This one was certainly a surprise! When I saw that there was going to be a movie about the Deepwater Horizon disaster, I initially groaned. Maybe the world has made me jaded but the first thing that I thought of was that BP paid the right people to make a pro oil message to soften the fact that they annihilated the ecosystem in the Gulf of Mexico, a disaster that is still seeing its effects to this day.
But man was I wrong. Well, okay, the first moment that I saw John Malkovich show up as one of the people representing BP, I had a huge sigh of relief. Thank god they casted the best villain they possibly could for this role. At least I know that BP are the bad guys hear. But all joking aside, going into this thinking that this is going to be a pro oil movie and walking out feeling better about life knowing that I saw an amazing disaster movie about the people who worked on board the boat during the day the leak occurred. This movie certainly was a surprising gem and one that may very walk away with a few Oscar nominations for sound editing and effects.
The film opens with the real recordings of Mike Williams accounts on the Deepwater Horizon on the day of the accident. After a few establishing shots and some story exposition, we cut to the crew heading to the boat just off the coast of Louisiana. On the day of the accident, we are introduced to Mike Williams (Mark Wahlberg), Jimmy Harrell (Kurt Russell), and Andrea Fleytas (Gina Rodriguez) who are three workers and operators of the Deepwater Horizon. We later discover that the drilling is three weeks behind schedule, the cement crew to help stabilize the pipe did not complete their job, and that the safety regulations at the moment are not ideal. Upon continued pressure from BP executive, Donald Vidrine (John Malkovich), the crew goes ahead with running tests for the drilling cycle. Even with some warnings, drilling continues which eventually leads to the massive blowout on the Deepwater Horizon and the subsequent fire that engulfed the boat. The movie then follows are protagonists as they try to save the pipe from breaking and survive the floating inferno.
The Perfect Disaster Movie Build
Some of the biggest mistakes that disaster movies make is that they cannot lock down their pacing. The standard is you have the “peaks and valleys” where you have intense action, cool down, intense action, cool down, rinse, wash, and repeat. Nothing necessarily wrong with this since it is the standard. But it certainly can get formulaic and tiresome quickly. Others, and typically, lesser disaster movies will take the route of having a little bit of exposition AND THEN RAMPING IT UP 150% AND STAYING THERE UNTIL THE END! Which kind of sucks when you can’t breathe at any moment of the film as your body is bombarded with high impact disaster.
Deepwater Horizon hits the sweet spot in the latter of the two by having some good exposition and then when shit hits the fan, it stays at a consistent, upbeat, but breathable level of action. Sure, the shit is going on all around them and this boat is nothing more than a floating inferno. But there are still moments where we can breathe and not have to worry about being completely engulfed in flames. It is a good build and one that is paced to perfection. It keeps things upbeat but doesn’t overload us with imagery.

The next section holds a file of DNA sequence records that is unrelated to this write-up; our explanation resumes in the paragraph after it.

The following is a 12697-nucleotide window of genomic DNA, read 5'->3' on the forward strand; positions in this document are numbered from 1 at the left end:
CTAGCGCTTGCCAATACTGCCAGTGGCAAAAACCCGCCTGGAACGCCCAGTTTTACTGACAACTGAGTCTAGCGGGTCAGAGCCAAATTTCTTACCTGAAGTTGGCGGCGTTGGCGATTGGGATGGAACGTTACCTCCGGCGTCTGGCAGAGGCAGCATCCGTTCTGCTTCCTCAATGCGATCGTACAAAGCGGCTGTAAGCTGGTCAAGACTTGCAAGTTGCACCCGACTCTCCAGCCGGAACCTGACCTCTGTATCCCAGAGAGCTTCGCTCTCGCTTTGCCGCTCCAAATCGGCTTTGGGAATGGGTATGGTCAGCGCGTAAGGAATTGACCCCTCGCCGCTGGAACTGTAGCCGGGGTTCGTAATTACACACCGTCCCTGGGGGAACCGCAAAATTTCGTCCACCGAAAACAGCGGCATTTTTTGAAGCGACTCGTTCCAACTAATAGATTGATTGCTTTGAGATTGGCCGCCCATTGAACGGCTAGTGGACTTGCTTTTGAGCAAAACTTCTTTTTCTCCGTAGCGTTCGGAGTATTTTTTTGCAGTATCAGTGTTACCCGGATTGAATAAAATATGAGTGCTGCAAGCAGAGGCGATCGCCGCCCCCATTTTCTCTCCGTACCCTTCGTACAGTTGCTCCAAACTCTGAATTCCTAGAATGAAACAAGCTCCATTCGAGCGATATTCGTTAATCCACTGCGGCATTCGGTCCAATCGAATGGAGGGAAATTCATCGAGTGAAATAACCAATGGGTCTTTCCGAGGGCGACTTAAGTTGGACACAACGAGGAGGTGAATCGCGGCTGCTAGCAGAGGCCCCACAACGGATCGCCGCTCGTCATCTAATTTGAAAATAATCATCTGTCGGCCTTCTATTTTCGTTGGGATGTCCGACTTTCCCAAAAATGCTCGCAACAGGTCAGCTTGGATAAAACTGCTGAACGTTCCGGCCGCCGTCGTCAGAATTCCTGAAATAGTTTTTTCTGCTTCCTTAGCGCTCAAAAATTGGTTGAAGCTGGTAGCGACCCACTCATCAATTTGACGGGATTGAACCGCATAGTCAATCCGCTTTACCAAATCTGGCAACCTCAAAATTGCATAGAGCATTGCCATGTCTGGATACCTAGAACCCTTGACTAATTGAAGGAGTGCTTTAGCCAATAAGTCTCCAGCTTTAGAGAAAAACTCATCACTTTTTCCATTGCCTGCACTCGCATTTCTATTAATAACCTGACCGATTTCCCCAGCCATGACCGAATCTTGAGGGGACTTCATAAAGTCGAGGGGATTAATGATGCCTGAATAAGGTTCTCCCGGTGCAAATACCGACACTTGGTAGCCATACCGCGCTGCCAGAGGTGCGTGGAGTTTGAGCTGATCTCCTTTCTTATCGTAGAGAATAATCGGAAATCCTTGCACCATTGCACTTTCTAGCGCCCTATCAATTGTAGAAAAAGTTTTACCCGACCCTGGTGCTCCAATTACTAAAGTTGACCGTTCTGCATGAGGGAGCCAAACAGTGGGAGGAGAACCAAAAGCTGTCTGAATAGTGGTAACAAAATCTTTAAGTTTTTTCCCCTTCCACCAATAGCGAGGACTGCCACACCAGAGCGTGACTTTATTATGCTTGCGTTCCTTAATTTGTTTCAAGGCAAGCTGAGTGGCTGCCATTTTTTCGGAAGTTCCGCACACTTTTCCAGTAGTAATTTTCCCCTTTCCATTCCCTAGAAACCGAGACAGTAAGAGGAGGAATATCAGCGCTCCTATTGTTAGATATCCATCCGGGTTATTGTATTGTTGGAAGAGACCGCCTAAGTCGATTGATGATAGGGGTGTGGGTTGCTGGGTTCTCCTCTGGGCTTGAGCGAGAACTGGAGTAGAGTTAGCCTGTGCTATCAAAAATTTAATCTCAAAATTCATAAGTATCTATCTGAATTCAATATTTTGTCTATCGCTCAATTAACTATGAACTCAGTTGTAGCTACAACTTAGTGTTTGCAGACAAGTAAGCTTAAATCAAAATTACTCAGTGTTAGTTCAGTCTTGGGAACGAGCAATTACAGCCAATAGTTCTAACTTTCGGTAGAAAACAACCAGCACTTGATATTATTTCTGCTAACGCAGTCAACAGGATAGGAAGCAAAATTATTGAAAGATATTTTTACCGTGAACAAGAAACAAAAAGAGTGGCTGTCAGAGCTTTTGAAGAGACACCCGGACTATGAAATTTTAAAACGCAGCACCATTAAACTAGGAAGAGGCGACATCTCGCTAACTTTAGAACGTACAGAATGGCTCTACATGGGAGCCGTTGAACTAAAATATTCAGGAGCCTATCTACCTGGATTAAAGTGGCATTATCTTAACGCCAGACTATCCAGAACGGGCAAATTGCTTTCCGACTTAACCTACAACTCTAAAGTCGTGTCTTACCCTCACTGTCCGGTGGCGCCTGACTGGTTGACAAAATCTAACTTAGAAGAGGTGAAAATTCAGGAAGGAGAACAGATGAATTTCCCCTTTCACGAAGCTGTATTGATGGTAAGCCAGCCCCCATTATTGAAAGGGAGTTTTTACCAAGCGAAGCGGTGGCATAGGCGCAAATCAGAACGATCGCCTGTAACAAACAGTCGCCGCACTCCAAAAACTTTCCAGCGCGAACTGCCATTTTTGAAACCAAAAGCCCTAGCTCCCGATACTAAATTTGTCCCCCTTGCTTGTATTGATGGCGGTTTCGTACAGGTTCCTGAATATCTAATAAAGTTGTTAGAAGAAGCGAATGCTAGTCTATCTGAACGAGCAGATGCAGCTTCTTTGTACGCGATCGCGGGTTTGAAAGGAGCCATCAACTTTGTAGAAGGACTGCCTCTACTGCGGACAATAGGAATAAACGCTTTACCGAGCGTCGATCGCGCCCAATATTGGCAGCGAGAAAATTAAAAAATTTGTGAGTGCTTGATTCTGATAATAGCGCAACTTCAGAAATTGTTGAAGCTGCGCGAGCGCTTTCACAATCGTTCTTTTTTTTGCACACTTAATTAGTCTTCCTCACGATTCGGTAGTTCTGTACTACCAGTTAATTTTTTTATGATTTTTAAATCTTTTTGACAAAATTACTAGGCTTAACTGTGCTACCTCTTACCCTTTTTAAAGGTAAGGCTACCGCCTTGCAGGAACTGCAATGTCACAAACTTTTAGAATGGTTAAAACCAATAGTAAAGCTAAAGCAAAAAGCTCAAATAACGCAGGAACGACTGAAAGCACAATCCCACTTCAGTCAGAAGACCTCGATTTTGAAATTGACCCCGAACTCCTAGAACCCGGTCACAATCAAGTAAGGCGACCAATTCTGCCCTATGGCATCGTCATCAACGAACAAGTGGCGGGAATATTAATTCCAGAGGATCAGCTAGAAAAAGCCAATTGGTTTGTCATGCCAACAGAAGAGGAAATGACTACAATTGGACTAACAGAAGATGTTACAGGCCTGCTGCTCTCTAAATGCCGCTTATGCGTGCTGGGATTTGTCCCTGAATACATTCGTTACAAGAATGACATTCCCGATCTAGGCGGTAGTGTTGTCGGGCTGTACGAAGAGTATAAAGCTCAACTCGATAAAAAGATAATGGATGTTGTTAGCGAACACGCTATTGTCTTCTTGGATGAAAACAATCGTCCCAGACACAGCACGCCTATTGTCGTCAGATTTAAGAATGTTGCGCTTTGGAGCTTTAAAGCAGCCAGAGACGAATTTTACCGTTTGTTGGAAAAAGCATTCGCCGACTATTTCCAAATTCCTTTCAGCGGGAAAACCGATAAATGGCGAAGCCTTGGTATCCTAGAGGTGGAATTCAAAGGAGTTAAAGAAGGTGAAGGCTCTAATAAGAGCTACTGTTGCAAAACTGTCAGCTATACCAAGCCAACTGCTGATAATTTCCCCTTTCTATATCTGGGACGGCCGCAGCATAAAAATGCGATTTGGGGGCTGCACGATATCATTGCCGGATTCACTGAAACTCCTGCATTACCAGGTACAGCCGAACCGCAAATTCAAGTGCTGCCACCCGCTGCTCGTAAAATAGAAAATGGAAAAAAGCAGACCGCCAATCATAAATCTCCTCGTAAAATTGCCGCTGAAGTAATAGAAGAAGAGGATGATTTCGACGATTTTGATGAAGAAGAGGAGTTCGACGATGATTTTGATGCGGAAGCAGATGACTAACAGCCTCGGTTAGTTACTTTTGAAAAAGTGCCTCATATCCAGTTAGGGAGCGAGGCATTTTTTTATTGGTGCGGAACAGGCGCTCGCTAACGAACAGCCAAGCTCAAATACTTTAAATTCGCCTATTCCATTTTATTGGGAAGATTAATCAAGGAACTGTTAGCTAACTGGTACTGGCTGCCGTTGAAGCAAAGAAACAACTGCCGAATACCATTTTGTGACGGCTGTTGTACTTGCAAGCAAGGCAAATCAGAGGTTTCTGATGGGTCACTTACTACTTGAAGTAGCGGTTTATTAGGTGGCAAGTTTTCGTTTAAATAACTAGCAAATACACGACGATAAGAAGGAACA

Effects and Sound Editing Are Stellar
Granted, this movie is probably going to be handidly beaten in the Oscars by Star Wars: Rogue One coming out in December, nothing really anyone can do on that end unless a Star Wars movie bombs… Which it won’t. But Deepwater Horizon is certainly going to be taking a few Oscar nominations and a handful of other awards for the editing, effects, and sound editing that they do in this film.
Movies like this tend to be built upon being technical marvels. The Oscars are one hell of a flawed system so movies like Deepwater Horizon will never see anything close to best picture or all that stuff unless they have a HUGE zeitgeist behind them like Titanic for example. Now I’m not saying that Deepwater Horizon should be nominated for Best Picture and all that good stuff. But what I am saying is that a movie like this tends to focus on technical achievement to get those nominations and they most certainly did just that with its amazing sound editing, editing, and special effects work.
Some Wounds are Still a Little Fresh
I could give this movie some minor ticks for being a movie that did not adequately flesh out all of the characters as well as the fact that some of the acting was ‘meh.’ But really, the biggest down, even if it is a minor down, is the fact that the Deepwater Horizon Oil Spill is still something that just feels a little too “fresh” in our minds to be making movies out of that we are to go see and consume. It was a similar situation when United 93 was released. Something about it just feels a little raw and a little like capitalism is certainly turning tragedy into a profit real quick. I guess five years is the line when it comes to movies about real life tragedies.
Certainly the movie handles the situation with tact and doesn’t sensationalize the death of the people on the boat. But man, there is still a feeling of uncomfortableness when you watch this movie and have flashbacks to five years ago and the death of all those people, animals, and ecosystems.
Deepwater Horizon is an excellent movie and one of the best disaster movies that has been made in years. The editing and effects of this movie are astounding, the story focuses on the lives of those who were on the boat that day, and it has the perfect pacing to keep you interested but not tire you with its peaks and valleys of action sequences. Sure, the subject may be a little raw at this point to make a movie on it. But beyond that and a few minor errors in the screenplay and acting, it is certainly a movie that merits a watch.
Final Score 4.5/5
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